This is the decisive argument against AI researchers and philosophers, such as Daniel Dennett (2005), who want to reduce mental processes to their underlying syntactic structures, to neuronal interactions. This confirms one of the basic statements of the evolutionary steps model of information (Fuchs-Kittowski 1992): At no level of the organisation of matter can information be reduced to its syntactic structure, genetic information cannot be reduced to DNA, mental processes cannot be reduced to the neuronal structures of the brain, and social information processes cannot be reduced to data processing.

In biology, the important question is whether ontogenesis is purely a transformation of information. Is only genetic information read from the DNA? So, is everything preformed, or is new information added in the course of ontogenesis, even if it is not genetic information?

In computer science, we actually know that when data is processed by a computer, no fundamentally new element is added to the amount of input data. We just need to reassure ourselves that this also applies to the generation of texts and the processing of big data. Computers, including those that learn based on large amounts of data and artificial neural networks, are not creative. Nothing fundamentally new is created.

With its chatbot ChatGPT, the Californian company openAI has certainly launched a new, powerful AI software on the market. It demonstrates the enormous power of technical “superintelligence”. But, as Joe Weizenbaum has tried to demonstrate from the very beginning of AI research, such technologies in no way mean the disempowerment of humans or even the displacement of humanity. After all, AI systems are not capable of creative thinking, of creating genuinely new information and knowledge. The question of whether a computer can create beautiful music or a sophisticated poem is probably as old as computer applications. Joe Weizenbaum had an apt answer to this question even before AI language models: Why shouldn’t the computer be able to generate another beautiful poem from many good poems presented to it? The decisive difference between the poet is that the poet wants to tell us something with his poem and is able to say (see Weizenbaum 2001b): There are things the computer can’t do!


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About the Author

Klaus Fuchs-Kittowski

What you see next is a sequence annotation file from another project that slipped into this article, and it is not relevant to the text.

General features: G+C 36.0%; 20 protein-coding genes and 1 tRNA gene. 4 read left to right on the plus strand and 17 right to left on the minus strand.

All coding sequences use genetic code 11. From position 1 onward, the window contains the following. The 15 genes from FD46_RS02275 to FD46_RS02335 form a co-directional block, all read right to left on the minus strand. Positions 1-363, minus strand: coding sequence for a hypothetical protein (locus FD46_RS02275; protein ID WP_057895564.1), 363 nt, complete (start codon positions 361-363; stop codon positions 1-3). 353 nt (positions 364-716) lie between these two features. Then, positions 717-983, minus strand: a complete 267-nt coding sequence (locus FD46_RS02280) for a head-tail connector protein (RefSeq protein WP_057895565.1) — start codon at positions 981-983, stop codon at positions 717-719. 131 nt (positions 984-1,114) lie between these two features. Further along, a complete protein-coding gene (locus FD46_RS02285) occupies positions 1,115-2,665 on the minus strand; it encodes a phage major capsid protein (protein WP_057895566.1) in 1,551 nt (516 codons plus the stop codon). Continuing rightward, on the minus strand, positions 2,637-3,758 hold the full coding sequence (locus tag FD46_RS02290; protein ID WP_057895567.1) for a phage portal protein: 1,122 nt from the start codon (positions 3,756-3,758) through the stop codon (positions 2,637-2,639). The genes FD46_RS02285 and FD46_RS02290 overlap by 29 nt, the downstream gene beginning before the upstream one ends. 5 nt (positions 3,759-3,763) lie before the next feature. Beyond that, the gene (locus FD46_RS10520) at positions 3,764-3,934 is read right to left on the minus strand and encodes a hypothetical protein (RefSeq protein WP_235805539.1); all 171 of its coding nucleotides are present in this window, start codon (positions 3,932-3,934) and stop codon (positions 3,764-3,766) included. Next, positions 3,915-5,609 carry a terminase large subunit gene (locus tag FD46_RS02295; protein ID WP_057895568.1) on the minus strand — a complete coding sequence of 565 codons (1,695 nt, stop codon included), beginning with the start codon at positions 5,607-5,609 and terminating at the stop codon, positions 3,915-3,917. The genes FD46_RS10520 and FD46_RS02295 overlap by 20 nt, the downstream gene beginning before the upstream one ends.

Prof. Dr. Phil. Habil. Klaus Fuchs-Kittowski is a German computer scientist and philosopher of science. He was a Professor of Information Processing at Humboldt University in Berlin. He was born on December 31st, 1934, in Berlin. He is the grandson of Emil Fuchs, a religious socialist who contributed to the philosophy of Humanist Socialism and was active in the resistance against German fascism. Klaus Fuchs-Kittowski studied philosophy in Leipzig and undertook postgraduate training in biochemistry, biology, the mathematical foundations of cybernetics and philosophy of science at Humboldt University. He earned a PhD in philosophy on the problem of determinism and cybernetics in molecular biology. In 1964 he was among the founders of the University’s Computer Center and, in 1968, of its Department of Economical Cybernetics and Operation Research, which later became the Department for Theory and Organiza­tion of Science. He was vice Director of the Department and Head of the Division of Information System Design and Automated Information Processing. In 1972, he was awarded the Rudolf Virchow Prize for medical research. He collaborated with the IIASA-groups on Modelling of Healthcare Systems and on Data-Communication. He became a member of IFIP/TC9 (International Federation for Informa­tion Processing, Technical Committee 9 – Interaction of Computer and Society). For six years he was Chairman of the “Computer and Work” Working Group 1 of IFIP’s TC9. Fuchs-Kittowski held Visiting Professorship at University of Hamburg’s Department of Informatics and Johannes Kepler University Linz’s Institute of Business Informatics. He also taught at the University of Applied Sciences (HTW) Berlin in the field of Environmental Informatics and Society. In 1992, the International Federation for Information Processing (IFIP) awarded its Silver Core to Klaus Fuchs-Kittowski for his work in Technical Committee 9 that deals with the interaction of computers and society and TC’s working group on Computers and Work (TC9, WG9.1). In 2022, he was awarded the Wiener-Schmidt-Price by the German Society for Cybernetics (Deutsche Gesellschaft für Kybernetik).